Thursday, October 6, 2011
Cover Love Thursday: The Immortal Life of Henrietta Lacks
I don't normally read non-fiction except in preparation for writing a paper. It's just not my preference.
But I am SO glad that I had to read this one. Rebecca Skloot is a master at prose and she weaves together her personal experience, interviews, stories she was told, and (most impressively of all) some pretty heady scientific information into a narrative that you will find yourself thinking of for months after you finish.
I love this cover. The orange and red is not only eye-catching, but looks quite similar to some of the colored pictures that have been taken of Henrietta's cells. The iconic picture of Henrietta herself shows the personal touch that is prevalent throughout the book.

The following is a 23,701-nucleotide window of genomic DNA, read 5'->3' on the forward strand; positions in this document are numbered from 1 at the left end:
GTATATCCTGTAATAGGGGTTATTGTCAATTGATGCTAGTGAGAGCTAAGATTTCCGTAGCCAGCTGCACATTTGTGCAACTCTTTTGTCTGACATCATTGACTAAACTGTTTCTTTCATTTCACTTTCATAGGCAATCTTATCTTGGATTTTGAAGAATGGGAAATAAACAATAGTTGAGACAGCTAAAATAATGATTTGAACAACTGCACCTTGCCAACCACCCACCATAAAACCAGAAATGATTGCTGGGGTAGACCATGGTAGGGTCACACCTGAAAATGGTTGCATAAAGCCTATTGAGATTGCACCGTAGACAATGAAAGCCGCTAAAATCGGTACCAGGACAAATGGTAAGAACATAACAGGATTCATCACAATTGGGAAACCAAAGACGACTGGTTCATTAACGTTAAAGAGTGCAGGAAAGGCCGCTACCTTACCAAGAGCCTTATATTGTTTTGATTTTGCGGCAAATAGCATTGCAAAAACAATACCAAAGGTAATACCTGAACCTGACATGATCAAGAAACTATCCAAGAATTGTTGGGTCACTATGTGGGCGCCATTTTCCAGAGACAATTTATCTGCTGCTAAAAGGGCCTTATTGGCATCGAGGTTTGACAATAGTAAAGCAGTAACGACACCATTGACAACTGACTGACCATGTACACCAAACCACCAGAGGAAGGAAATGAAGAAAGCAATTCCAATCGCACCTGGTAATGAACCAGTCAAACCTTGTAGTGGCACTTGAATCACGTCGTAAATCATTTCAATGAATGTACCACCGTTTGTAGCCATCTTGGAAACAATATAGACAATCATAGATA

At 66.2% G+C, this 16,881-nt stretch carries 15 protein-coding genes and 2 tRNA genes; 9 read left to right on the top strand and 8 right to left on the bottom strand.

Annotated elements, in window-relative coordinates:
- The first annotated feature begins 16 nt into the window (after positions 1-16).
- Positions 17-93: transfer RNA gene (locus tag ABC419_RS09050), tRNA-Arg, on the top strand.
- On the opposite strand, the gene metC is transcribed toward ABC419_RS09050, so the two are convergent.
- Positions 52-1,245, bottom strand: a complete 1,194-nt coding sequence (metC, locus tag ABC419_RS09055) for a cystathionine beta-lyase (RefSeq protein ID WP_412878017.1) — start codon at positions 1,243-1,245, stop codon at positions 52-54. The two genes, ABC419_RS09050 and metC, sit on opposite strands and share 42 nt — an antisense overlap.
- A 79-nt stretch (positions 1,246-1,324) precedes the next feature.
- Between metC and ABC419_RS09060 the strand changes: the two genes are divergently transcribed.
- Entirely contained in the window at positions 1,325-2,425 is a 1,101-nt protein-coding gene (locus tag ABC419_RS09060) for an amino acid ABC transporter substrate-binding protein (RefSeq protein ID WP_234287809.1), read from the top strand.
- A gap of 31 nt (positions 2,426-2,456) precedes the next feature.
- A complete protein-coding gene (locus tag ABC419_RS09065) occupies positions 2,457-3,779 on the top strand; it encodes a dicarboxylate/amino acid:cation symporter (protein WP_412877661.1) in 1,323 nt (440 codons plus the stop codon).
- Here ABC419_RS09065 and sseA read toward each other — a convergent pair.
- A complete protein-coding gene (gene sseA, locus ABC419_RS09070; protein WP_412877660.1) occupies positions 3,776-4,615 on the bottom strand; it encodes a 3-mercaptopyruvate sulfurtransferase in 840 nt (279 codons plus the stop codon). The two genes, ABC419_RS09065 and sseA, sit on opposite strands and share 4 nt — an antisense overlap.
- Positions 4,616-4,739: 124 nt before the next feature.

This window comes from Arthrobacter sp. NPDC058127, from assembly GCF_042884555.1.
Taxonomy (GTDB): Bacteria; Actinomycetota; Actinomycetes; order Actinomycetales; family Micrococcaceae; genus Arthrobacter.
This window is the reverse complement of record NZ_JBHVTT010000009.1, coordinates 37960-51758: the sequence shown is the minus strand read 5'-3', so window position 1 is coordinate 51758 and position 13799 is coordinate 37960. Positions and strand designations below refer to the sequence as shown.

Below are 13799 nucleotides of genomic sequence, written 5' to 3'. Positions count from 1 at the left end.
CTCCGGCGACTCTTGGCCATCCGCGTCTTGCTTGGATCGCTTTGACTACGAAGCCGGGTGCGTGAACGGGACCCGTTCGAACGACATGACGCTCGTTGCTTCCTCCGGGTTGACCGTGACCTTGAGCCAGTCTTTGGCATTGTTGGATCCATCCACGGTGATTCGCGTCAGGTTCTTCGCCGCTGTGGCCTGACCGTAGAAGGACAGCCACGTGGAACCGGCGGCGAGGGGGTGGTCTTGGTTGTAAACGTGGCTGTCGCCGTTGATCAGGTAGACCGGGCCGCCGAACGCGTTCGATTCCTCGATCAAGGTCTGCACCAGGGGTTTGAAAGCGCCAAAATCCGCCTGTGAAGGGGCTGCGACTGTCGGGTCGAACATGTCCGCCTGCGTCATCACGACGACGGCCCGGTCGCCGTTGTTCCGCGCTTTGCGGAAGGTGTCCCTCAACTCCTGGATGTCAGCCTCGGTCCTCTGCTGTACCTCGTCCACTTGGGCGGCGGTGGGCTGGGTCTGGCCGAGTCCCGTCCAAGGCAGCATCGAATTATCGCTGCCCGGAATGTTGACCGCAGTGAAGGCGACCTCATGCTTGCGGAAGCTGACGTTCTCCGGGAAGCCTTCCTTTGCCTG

Henrietta Lacks was a poor black woman diagnosed with cervical cancer. Her cells were taken without her knowledge and they launched an entire branch of medical research that revolutionized the industry - and her family never knew. She died at a very young age while her cells continue to thrive and grow even now. While Skloot cannot avoid the social issues of informed consent, race, social class, and economic status, this is mainly a story of a family.
Skloot meets Henrietta's husband and children, and as she develops a relationship with the family and, in particular, Deborah, she unfolds the story of a woman who was full of life and whose family considers her legacy to be much more than a medical marvel.
I cannot recommend this book highly enough. No matter your interest, I believe you will enjoy the narrative Skloot develops will engage, entertain, and enrich you.